Piano Maintenance: Tips For a Long Life

Mar 9, 2016

blog - piano maintanence

Last week we took a walk through the orchestra to take a quick look at some of the general things each section of the band can do to keep their instruments looking and sounding good for years to come. But while we did talk about the string section, some of you may have notices there was one rather large omission. Yes, the not-so-humble piano was inexplicably left off the list. Well, as I’m sure you’ve guessed by now, that was so we could devote an entire entry to the “grand-est” of all the string instruments. And the piano truly does deserve its own entry, indeed you could probably write a weekly blog for nearly a year on nothing else but the care and maintenance of a piano. Alas, we have only this single entry, so this week we’ll be focusing mainly on simple, day-to-day maintenance that shouldn’t interrupt your life, or empty your wallet.

But before we really get into it, the first and best thing you can do for the maintenance of your piano is to find an appropriate place for it when it is first moved into your home. Keep it away from heating ducts or hot air registers, which can cause warping and cracking inside, and keep it out of direct sunlight, which can fade the finish. For a more in depth look at why location is so important, and what sort of things you should avoid when placing your piano, take a look at Pianos & Winter: Fighting Low Humidity. Now, on to the real stuff!

Tuning & Voicing

The first thing most people think about when considering piano maintenance is tuning, and rightfully so, as an out of tune piano is simply furniture. Manufacturers recommend tuning every six months, though in reality, most pianos are lucky if they see a single tuning a year. And depending on your piano, you can get away with long stretches between tunings. For example, and older piano, stabilized after years of use and dozens, if not hundreds, of tunings, will stay in tune for quite some time. However, and most surprisingly to some new piano owners, brand new pianos should be tuned more often than twice a year. The wood is young and flexible, and much more likely to subtly change shape under the tension of the strings, forcing the instrument out of tune.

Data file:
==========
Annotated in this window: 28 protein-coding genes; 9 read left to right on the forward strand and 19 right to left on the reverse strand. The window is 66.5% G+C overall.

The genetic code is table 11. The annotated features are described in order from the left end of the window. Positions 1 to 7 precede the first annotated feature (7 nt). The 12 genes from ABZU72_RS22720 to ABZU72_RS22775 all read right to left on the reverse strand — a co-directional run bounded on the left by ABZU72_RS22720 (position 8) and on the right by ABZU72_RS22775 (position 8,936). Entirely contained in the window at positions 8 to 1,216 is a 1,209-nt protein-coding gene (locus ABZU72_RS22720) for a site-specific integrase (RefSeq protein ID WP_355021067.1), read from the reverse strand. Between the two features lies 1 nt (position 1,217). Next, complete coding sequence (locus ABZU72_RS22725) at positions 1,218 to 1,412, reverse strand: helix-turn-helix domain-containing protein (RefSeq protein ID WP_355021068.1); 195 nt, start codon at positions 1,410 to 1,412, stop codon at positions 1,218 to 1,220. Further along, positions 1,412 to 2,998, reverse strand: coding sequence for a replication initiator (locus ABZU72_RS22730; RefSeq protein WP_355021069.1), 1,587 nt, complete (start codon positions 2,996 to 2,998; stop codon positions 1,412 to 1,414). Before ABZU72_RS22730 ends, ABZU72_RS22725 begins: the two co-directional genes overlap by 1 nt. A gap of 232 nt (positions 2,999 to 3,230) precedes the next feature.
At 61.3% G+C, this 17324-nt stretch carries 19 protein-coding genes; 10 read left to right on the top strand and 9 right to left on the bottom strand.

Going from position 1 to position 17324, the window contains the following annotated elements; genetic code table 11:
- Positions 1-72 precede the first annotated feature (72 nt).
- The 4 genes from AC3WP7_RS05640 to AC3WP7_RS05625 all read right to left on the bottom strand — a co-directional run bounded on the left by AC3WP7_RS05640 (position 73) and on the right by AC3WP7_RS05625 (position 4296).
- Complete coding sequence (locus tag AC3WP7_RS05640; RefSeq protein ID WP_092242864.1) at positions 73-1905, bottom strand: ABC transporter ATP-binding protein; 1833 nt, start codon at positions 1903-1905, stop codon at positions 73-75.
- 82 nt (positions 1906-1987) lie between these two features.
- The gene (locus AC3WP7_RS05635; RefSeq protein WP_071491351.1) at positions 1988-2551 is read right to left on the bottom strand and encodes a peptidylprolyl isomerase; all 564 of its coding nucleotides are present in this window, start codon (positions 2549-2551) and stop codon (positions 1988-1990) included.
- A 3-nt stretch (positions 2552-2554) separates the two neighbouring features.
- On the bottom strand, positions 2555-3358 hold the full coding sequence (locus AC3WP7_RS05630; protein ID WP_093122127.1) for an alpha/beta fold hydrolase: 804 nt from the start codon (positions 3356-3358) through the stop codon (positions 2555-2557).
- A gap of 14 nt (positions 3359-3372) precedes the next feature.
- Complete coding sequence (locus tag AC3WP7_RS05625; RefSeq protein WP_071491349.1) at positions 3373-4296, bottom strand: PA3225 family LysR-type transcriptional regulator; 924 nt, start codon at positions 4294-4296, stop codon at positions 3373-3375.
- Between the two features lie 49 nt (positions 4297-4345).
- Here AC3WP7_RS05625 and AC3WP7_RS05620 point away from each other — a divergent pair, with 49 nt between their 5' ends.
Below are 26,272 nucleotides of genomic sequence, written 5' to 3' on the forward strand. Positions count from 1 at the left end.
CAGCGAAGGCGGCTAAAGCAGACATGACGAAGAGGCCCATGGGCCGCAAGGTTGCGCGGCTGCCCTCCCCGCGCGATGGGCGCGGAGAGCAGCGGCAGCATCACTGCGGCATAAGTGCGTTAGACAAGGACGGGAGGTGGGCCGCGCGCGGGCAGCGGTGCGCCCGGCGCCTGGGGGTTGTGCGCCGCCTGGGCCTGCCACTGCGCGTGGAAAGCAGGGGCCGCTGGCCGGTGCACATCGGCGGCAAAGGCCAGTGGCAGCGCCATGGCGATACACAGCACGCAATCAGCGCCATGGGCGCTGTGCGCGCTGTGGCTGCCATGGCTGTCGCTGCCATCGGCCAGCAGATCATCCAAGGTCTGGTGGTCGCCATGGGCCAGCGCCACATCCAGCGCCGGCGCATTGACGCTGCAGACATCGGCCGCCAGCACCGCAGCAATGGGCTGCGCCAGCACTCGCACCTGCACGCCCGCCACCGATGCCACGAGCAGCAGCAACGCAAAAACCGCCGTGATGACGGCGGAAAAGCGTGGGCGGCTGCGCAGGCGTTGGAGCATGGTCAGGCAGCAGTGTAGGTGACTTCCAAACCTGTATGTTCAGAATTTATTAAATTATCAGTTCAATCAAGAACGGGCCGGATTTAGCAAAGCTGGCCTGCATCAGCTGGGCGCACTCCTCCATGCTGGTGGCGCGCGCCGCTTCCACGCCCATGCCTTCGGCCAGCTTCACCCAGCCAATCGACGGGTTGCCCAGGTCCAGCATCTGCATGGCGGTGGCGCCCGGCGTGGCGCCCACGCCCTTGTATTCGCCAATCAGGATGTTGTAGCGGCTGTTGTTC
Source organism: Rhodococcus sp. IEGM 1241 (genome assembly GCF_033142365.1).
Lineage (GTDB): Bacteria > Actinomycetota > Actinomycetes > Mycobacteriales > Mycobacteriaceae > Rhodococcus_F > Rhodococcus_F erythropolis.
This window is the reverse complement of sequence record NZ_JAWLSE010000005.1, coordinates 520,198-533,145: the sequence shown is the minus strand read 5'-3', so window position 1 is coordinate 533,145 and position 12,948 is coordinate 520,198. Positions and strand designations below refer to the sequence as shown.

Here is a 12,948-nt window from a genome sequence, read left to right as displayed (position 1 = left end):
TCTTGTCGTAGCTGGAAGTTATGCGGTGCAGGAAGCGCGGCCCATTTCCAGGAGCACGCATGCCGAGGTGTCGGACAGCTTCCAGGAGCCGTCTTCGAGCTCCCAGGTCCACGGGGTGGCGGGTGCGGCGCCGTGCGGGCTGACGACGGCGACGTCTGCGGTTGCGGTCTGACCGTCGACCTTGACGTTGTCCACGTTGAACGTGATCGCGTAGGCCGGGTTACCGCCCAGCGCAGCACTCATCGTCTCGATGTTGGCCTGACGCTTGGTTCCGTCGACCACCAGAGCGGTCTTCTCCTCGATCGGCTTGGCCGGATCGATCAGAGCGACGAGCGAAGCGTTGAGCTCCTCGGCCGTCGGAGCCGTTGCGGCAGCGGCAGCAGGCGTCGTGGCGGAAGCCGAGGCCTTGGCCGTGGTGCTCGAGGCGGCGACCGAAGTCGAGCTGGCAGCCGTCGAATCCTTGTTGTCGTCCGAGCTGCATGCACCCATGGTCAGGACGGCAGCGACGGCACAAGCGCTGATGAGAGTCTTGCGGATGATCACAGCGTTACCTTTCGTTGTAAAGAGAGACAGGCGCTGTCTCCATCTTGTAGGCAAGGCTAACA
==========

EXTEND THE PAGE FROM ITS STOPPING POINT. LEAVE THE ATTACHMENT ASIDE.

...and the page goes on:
Tuning is a difficult and time consuming process, so we won’t be going into the details of it here. The best course of action when your piano requires tuning is to find a local professional. These individuals are highly skilled, know what they are doing, and most importantly, are insured if something goes wrong.

In addition to tuning, it is also a good idea to have your piano voiced from time to time. Over time, as you play your piano, the felt coverings on the hammers begin to compress where they contact the strings, changing the tonal aesthetic. Voicing adjusts the density of the hammers, which in turn adjusts the tone produced when it strikes the string. Your piano should be voiced to your own personal preferences when it is moved into your home, and then again, usually during a tuning, every 3 to 5 years, or when you notice the tones becoming shrill. This, like the tuning, should be done by a professional technician.